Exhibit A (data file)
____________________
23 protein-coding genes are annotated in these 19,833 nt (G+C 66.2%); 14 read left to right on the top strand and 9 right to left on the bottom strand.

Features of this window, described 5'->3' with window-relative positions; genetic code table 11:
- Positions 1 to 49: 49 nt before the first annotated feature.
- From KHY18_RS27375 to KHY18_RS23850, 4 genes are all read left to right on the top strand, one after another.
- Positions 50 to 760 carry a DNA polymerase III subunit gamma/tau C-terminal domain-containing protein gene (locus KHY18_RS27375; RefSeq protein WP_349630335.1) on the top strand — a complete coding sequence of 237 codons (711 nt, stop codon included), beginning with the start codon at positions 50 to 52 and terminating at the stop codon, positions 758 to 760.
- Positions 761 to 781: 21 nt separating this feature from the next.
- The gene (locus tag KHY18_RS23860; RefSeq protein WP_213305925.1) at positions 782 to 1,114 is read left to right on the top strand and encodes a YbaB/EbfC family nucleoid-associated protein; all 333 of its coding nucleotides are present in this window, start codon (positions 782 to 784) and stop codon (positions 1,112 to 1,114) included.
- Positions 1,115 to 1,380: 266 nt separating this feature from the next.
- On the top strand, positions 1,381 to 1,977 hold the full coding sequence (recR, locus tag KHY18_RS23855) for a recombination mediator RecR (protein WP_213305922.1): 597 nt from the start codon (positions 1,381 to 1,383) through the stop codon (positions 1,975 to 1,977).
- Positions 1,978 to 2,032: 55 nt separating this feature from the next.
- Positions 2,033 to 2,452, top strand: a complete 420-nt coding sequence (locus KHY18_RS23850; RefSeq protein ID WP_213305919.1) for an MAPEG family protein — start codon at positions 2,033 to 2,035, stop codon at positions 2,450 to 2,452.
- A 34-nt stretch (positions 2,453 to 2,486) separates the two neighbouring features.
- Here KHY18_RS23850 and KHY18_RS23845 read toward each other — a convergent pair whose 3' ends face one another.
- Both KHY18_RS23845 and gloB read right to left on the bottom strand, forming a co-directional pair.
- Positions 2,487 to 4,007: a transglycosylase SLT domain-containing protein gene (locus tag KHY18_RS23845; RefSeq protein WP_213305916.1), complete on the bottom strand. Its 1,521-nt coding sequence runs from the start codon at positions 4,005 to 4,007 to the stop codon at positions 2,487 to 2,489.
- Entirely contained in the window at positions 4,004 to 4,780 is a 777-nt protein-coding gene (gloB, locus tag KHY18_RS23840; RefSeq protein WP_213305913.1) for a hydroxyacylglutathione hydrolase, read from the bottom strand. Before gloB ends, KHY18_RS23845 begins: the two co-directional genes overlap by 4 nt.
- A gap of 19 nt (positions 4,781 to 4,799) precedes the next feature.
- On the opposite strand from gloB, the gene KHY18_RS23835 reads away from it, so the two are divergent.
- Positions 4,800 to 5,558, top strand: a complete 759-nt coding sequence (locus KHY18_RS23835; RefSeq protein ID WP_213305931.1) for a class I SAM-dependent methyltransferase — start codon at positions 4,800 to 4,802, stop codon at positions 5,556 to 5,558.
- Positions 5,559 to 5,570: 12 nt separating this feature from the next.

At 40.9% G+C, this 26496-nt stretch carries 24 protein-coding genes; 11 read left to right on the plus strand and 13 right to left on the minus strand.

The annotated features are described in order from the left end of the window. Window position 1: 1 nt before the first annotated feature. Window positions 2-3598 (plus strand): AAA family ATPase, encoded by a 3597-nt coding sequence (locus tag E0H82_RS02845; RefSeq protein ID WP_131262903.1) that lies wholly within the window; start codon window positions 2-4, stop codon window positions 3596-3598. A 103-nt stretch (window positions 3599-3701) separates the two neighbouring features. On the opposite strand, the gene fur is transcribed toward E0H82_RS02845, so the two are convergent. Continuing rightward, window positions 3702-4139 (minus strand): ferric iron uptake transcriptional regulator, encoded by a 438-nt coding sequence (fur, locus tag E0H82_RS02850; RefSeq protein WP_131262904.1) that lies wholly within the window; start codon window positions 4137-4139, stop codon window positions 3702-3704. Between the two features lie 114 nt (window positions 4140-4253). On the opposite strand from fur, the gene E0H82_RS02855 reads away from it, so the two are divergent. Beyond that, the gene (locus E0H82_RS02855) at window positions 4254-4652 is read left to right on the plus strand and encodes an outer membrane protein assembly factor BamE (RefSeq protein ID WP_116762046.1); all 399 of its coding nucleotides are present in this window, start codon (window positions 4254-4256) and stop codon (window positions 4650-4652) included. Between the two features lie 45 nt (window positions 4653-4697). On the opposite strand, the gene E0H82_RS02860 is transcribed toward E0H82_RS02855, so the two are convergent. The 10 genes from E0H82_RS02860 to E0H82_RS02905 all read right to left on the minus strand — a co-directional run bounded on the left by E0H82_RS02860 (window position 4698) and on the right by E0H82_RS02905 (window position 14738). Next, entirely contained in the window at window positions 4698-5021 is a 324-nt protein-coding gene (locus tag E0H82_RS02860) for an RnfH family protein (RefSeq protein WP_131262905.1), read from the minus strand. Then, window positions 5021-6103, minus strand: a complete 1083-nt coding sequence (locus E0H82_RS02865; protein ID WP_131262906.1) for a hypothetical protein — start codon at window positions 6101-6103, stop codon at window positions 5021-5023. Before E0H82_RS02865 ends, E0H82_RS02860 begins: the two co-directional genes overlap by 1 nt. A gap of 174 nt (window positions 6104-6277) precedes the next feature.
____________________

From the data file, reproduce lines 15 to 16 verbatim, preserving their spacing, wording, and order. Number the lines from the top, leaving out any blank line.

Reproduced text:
- Positions 2,487 to 4,007: a transglycosylase SLT domain-containing protein gene (locus tag KHY18_RS23845; RefSeq protein WP_213305916.1), complete on the bottom strand. Its 1,521-nt coding sequence runs from the start codon at positions 4,005 to 4,007 to the stop codon at positions 2,487 to 2,489.
- Entirely contained in the window at positions 4,004 to 4,780 is a 777-nt protein-coding gene (gloB, locus tag KHY18_RS23840; RefSeq protein WP_213305913.1) for a hydroxyacylglutathione hydrolase, read from the bottom strand. Before gloB ends, KHY18_RS23845 begins: the two co-directional genes overlap by 4 nt.